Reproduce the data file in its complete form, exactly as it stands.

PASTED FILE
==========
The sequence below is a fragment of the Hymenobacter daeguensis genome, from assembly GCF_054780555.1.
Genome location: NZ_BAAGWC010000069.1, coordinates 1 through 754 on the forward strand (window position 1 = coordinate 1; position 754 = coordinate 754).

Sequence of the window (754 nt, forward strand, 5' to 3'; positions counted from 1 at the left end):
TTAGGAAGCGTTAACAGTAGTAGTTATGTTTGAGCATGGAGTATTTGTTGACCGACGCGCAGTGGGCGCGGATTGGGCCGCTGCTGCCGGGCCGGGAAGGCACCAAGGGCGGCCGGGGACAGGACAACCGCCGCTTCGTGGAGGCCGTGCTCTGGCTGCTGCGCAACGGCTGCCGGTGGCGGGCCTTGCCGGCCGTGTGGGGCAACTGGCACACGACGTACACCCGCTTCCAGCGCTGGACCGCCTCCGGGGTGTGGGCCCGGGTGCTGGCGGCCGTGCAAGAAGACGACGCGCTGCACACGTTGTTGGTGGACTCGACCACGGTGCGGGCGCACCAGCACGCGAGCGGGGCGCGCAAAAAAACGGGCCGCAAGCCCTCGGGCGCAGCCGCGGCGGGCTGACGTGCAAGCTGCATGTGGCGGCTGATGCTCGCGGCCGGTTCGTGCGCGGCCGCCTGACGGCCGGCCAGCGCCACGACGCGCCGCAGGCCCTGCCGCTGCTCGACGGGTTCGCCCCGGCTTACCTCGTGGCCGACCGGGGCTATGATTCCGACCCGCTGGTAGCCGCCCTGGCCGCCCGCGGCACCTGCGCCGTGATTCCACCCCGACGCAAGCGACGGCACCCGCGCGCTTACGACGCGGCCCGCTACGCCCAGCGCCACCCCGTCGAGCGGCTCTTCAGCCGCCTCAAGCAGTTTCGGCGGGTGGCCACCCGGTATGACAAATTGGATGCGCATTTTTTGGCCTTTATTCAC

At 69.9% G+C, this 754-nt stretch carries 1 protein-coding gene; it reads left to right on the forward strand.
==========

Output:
The sequence below is a fragment of the Hymenobacter daeguensis genome, from assembly GCF_054780555.1.
Genome location: NZ_BAAGWC010000069.1, coordinates 1 through 754 on the forward strand (window position 1 = coordinate 1; position 754 = coordinate 754).

Sequence of the window (754 nt, forward strand, 5' to 3'; positions counted from 1 at the left end):
TTAGGAAGCGTTAACAGTAGTAGTTATGTTTGAGCATGGAGTATTTGTTGACCGACGCGCAGTGGGCGCGGATTGGGCCGCTGCTGCCGGGCCGGGAAGGCACCAAGGGCGGCCGGGGACAGGACAACCGCCGCTTCGTGGAGGCCGTGCTCTGGCTGCTGCGCAACGGCTGCCGGTGGCGGGCCTTGCCGGCCGTGTGGGGCAACTGGCACACGACGTACACCCGCTTCCAGCGCTGGACCGCCTCCGGGGTGTGGGCCCGGGTGCTGGCGGCCGTGCAAGAAGACGACGCGCTGCACACGTTGTTGGTGGACTCGACCACGGTGCGGGCGCACCAGCACGCGAGCGGGGCGCGCAAAAAAACGGGCCGCAAGCCCTCGGGCGCAGCCGCGGCGGGCTGACGTGCAAGCTGCATGTGGCGGCTGATGCTCGCGGCCGGTTCGTGCGCGGCCGCCTGACGGCCGGCCAGCGCCACGACGCGCCGCAGGCCCTGCCGCTGCTCGACGGGTTCGCCCCGGCTTACCTCGTGGCCGACCGGGGCTATGATTCCGACCCGCTGGTAGCCGCCCTGGCCGCCCGCGGCACCTGCGCCGTGATTCCACCCCGACGCAAGCGACGGCACCCGCGCGCTTACGACGCGGCCCGCTACGCCCAGCGCCACCCCGTCGAGCGGCTCTTCAGCCGCCTCAAGCAGTTTCGGCGGGTGGCCACCCGGTATGACAAATTGGATGCGCATTTTTTGGCCTTTATTCAC

At 69.9% G+C, this 754-nt stretch carries 1 protein-coding gene; it reads left to right on the forward strand.